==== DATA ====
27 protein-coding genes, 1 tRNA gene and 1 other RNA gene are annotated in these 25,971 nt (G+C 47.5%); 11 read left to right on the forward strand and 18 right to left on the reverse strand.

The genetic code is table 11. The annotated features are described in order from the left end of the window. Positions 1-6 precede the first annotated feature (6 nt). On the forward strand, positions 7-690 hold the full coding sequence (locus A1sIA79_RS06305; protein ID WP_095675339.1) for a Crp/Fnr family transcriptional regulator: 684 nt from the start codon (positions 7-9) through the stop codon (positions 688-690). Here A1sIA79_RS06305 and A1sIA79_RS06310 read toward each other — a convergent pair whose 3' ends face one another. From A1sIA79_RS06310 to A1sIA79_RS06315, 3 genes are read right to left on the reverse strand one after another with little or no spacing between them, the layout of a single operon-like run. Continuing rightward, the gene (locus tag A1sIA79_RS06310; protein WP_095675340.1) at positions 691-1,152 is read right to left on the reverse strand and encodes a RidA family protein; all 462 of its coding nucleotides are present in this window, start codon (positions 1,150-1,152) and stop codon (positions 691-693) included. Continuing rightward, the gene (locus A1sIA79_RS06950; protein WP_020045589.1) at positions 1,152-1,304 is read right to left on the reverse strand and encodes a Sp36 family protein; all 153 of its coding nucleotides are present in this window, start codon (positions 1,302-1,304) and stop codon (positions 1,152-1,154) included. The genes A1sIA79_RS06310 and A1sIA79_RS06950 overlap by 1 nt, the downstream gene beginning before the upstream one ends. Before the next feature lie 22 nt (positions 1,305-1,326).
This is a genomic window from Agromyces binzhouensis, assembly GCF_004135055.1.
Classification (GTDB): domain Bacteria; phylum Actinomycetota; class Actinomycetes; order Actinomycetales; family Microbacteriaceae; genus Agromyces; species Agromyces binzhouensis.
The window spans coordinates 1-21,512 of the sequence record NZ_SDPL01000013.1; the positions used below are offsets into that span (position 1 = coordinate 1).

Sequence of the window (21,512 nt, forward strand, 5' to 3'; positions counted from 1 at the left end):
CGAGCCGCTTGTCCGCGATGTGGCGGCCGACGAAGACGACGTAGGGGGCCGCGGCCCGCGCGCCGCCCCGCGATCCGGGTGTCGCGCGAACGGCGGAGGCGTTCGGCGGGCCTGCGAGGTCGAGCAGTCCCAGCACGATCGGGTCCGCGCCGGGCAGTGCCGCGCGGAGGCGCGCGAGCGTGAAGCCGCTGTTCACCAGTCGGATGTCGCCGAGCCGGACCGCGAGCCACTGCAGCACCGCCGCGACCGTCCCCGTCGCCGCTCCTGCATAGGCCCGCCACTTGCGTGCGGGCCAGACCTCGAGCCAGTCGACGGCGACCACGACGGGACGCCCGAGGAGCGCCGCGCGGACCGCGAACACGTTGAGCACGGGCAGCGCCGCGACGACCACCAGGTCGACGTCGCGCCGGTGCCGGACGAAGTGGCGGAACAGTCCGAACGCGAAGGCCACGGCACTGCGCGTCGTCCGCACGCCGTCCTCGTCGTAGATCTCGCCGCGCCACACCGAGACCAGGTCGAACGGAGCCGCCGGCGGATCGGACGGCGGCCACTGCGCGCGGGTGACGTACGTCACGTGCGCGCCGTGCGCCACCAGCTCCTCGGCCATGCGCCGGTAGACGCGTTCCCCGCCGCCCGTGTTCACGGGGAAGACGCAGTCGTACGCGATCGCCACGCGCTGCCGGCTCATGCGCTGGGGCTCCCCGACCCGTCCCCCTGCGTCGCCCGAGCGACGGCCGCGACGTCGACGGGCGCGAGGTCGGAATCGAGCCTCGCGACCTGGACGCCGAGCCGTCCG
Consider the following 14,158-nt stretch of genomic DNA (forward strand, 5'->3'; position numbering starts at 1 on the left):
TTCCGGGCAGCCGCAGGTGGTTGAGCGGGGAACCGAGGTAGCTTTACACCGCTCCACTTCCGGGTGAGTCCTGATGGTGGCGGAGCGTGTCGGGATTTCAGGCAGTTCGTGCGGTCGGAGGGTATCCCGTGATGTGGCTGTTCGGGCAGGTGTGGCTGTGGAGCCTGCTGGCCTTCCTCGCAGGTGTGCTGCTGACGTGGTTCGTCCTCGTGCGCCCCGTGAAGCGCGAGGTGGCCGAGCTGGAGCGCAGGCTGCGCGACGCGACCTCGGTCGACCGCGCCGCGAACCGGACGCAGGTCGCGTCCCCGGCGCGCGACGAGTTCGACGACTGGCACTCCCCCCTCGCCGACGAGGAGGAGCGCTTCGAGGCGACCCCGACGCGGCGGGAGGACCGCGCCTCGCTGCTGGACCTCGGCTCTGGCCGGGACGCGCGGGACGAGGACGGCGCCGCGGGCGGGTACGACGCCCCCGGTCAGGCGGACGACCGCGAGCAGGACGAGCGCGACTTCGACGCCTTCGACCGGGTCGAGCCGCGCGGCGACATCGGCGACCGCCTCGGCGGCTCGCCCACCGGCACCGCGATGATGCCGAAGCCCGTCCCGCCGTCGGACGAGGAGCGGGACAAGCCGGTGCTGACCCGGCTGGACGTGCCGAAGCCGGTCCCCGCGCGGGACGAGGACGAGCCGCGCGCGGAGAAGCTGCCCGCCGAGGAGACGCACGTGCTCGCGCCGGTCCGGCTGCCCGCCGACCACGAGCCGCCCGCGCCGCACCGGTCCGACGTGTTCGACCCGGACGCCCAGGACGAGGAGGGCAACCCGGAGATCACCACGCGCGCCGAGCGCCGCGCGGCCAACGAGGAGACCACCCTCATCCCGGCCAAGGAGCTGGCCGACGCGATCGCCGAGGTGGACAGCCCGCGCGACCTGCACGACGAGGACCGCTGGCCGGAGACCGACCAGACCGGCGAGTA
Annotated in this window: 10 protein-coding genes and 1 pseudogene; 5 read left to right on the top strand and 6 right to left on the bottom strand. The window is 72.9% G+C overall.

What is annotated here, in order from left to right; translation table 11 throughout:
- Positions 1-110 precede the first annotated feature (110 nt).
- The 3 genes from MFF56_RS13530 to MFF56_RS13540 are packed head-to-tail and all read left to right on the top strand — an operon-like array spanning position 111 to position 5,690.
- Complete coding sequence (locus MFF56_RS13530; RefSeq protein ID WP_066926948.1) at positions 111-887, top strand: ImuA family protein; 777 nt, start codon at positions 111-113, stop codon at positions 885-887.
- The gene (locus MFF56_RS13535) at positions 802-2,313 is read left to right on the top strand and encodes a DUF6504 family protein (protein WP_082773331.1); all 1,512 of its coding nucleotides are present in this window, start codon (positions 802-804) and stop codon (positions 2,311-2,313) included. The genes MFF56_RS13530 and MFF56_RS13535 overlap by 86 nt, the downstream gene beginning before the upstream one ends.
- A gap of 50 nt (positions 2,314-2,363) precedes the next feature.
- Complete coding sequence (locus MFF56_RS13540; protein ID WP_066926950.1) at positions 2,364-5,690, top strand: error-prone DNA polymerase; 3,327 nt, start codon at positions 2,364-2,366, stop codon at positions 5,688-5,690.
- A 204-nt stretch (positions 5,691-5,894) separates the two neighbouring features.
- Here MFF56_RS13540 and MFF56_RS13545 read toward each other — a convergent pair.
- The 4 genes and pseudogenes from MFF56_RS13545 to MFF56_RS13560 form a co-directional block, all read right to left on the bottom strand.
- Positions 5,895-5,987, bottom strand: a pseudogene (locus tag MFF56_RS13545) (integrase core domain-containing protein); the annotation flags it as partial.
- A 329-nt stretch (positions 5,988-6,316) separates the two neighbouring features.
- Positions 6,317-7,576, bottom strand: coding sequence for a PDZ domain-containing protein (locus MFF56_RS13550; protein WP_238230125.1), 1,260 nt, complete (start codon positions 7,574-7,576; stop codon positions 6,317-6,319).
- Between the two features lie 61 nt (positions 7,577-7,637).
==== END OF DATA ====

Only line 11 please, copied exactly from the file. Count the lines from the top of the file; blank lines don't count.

What is annotated here, in order from left to right; translation table 11 throughout: